The other hurdle the shelter faces is the decrease in donations.
“It’s been rough because so many of our donors are in hard times so donations are down,” Bennett said.
Adoptions have increased at the shelter because people are working from home, but money generated through those fees plus money from donors are not enough to reduce the growing number of vet bills.
“Our vet bills are astronomical,” she said.
In recent weeks, the shelter accumulated bills for an amputation, eye surgery and an animal with a ‘mystery disease,’ among others.
“The adoption fee doesn’t cover the cost for caring for the animal,” Bennett said. “People don’t realize that.”
The shelter is in the process of preparing for its 18th annual John Williamson Memorial Golf Tournament.
This will be the only major fundraising event this year, Bennett said. The annual Bark at the Moon fundraiser, usually held in October, most likely will be postponed until next spring.
“The golf tournament on Aug. 1 is going to be the best chance to receive funds for the foreseeable future,” Bennett said. “We’re really depending on this golf tournament to get us through the next few months of uncertainty.”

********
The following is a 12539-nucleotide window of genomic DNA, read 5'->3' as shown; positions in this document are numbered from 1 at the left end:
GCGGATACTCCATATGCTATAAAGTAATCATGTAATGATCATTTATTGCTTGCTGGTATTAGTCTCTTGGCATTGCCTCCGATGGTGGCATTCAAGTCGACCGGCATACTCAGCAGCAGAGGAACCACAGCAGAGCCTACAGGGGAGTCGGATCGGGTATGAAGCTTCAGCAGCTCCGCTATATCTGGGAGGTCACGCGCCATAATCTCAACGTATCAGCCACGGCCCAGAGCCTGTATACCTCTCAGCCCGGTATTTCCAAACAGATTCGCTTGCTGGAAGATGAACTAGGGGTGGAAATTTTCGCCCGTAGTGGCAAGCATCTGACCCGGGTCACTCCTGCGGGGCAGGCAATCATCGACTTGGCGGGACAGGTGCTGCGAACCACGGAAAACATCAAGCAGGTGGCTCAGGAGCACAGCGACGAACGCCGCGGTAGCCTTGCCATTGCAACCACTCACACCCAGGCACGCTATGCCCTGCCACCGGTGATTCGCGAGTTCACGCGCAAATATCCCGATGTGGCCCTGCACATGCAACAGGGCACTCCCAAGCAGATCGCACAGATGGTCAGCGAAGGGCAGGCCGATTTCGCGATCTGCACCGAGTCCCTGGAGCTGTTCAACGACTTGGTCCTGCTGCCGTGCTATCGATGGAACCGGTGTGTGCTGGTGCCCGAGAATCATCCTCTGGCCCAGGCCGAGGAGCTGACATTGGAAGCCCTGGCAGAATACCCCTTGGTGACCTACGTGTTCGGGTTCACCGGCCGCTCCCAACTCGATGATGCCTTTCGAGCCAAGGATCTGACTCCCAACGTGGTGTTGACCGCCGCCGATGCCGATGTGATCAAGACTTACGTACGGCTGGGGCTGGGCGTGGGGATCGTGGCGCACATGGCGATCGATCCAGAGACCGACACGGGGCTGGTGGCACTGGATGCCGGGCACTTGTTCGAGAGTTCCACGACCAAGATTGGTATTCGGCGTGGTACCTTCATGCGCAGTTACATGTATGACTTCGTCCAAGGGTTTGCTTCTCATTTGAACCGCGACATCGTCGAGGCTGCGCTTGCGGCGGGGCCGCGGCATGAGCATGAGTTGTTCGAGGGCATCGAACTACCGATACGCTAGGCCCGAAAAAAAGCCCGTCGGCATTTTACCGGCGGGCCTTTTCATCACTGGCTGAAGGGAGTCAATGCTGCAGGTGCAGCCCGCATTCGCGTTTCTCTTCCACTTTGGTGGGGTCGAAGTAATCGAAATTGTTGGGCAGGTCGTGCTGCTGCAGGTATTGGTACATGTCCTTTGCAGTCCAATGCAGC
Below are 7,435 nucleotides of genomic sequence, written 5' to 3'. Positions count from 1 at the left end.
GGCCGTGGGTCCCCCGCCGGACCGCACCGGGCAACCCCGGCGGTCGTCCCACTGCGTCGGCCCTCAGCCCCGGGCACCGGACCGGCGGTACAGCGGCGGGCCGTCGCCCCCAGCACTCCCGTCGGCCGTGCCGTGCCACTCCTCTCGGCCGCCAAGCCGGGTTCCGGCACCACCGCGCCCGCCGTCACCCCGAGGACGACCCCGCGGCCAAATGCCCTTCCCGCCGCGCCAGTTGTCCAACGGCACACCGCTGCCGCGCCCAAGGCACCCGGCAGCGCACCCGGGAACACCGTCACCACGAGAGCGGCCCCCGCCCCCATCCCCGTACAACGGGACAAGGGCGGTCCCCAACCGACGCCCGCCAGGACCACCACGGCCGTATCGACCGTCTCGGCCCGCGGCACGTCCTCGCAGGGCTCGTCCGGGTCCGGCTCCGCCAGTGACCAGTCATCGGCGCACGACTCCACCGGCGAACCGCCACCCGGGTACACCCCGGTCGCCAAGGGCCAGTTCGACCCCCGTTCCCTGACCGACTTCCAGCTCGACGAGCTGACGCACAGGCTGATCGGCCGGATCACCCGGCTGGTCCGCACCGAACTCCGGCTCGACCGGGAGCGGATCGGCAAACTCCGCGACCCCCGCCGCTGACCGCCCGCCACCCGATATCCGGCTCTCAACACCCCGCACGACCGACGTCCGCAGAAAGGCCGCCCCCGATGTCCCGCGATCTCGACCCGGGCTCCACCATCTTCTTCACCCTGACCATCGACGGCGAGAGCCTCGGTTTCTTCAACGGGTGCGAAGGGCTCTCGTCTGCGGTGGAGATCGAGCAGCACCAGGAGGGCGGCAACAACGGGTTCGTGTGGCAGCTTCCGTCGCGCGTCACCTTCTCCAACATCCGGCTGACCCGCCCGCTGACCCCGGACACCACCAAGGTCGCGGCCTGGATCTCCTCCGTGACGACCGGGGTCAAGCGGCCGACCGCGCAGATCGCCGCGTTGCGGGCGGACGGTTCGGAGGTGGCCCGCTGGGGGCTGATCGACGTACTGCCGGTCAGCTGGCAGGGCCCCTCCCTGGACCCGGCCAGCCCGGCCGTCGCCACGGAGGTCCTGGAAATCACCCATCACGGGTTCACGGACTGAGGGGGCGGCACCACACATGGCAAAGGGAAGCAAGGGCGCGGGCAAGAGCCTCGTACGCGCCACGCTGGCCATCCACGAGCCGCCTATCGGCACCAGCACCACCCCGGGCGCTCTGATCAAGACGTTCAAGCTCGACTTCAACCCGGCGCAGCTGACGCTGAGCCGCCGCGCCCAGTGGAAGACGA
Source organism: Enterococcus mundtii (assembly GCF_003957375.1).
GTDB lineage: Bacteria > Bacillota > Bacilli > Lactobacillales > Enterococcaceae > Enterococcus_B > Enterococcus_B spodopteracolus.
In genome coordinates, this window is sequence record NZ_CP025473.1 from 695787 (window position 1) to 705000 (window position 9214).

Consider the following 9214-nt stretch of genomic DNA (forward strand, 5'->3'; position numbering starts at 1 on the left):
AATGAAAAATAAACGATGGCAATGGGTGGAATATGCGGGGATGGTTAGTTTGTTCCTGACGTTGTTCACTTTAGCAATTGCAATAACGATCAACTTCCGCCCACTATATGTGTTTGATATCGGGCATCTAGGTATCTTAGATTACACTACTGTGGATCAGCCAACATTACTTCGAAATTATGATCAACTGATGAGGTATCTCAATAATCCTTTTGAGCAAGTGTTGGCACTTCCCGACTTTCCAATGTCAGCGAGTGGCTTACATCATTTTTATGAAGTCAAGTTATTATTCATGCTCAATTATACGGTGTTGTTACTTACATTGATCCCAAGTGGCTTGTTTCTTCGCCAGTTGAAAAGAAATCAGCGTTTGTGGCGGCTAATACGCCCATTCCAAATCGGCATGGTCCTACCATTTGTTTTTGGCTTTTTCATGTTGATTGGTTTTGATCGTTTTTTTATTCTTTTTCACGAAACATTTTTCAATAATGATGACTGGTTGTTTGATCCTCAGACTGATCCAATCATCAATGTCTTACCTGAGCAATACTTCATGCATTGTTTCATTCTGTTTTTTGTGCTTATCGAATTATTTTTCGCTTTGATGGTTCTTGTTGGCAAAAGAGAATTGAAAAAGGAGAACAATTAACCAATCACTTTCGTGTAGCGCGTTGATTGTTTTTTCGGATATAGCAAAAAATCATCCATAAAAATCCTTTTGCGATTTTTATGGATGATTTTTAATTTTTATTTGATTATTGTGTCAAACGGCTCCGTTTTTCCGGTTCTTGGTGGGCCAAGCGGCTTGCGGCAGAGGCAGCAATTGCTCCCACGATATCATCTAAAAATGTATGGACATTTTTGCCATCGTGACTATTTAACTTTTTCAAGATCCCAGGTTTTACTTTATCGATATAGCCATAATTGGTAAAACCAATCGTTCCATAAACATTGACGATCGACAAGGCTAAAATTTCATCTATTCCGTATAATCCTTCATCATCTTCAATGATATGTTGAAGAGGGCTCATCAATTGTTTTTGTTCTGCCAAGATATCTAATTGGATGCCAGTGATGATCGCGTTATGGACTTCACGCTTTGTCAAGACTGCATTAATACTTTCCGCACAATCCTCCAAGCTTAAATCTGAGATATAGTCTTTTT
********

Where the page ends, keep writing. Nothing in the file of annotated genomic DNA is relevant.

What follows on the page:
The tournament will be at Pinecrest Country Club. The format is a four-person captains’ choice, with each team of four having no more than two players with a 6 handicap or below.
The cost is $300 for a team or $75 for an individual. For $350, a team also can receive a hole sponsorship. Entry fee includes lunch, cart and green fees, mulligans, red tees and range balls.
Prizes for the winners are $360 for first place, $240 for second place and $120 for third place. There will be closest to the pin and longest drive contests. A hole-in-one prize of $40,000 or a mobile home from Prevatte’s Home Sales also is being offered.
Other sponsorship opportunities are available.
The tournament has raised more than $10,000 at its peak and as low as $5,000. Bennett is hoping this year’s tournament will exceed its peak.
“My internal goal is $12,000,” Bennett said.
The money raised through the golf tournament is expected to get the shelter through the coming months of uncertainty.
“That’s the uncertainty. What’s going to happen after this thing (COVID-19),” Bennett said. “Without knowing the end of the tunnel, how do you plan?”
What she does know is that shelter “needs more than what’s coming in to survive,” Bennett said.
For more information about the tournament, contact Dwight Gane at 910-738-6541 or Marion Thompson at firstname.lastname@example.org. Registration is open up until the day of the event.
For more information about the Robeson County Humane Society and how to adopt, donate or volunteer, contact the Robeson County Humane Society at 910-738-8282. The shelter also is asking for donations of Pedigree and/or Purina dog and cat food, and puppy and kitten chicken or chicken and rice formula.
The shelter is offering a limited amount of free pet food for people who meet a certain need criteria.